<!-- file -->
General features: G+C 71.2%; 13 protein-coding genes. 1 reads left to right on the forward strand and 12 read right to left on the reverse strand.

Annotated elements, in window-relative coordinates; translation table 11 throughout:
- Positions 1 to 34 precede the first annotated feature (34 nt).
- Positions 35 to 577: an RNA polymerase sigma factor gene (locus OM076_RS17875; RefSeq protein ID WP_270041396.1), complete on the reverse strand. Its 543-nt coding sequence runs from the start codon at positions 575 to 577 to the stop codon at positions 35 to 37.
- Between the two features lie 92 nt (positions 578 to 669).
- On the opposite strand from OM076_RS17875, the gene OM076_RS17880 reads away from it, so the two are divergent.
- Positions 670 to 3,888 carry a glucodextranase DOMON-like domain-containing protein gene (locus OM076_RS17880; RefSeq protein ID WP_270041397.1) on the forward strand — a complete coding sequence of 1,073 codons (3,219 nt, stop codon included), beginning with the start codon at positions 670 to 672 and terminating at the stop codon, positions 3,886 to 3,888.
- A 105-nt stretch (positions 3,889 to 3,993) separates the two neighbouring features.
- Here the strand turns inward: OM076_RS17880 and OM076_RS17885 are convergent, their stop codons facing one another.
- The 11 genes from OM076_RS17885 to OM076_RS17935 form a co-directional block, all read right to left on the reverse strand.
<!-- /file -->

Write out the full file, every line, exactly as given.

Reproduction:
General features: G+C 71.2%; 13 protein-coding genes. 1 reads left to right on the forward strand and 12 read right to left on the reverse strand.

Annotated elements, in window-relative coordinates; translation table 11 throughout:
- Positions 1 to 34 precede the first annotated feature (34 nt).
- Positions 35 to 577: an RNA polymerase sigma factor gene (locus OM076_RS17875; RefSeq protein ID WP_270041396.1), complete on the reverse strand. Its 543-nt coding sequence runs from the start codon at positions 575 to 577 to the stop codon at positions 35 to 37.
- Between the two features lie 92 nt (positions 578 to 669).
- On the opposite strand from OM076_RS17875, the gene OM076_RS17880 reads away from it, so the two are divergent.
- Positions 670 to 3,888 carry a glucodextranase DOMON-like domain-containing protein gene (locus OM076_RS17880; RefSeq protein ID WP_270041397.1) on the forward strand — a complete coding sequence of 1,073 codons (3,219 nt, stop codon included), beginning with the start codon at positions 670 to 672 and terminating at the stop codon, positions 3,886 to 3,888.
- A 105-nt stretch (positions 3,889 to 3,993) separates the two neighbouring features.
- Here the strand turns inward: OM076_RS17880 and OM076_RS17885 are convergent, their stop codons facing one another.
- The 11 genes from OM076_RS17885 to OM076_RS17935 form a co-directional block, all read right to left on the reverse strand.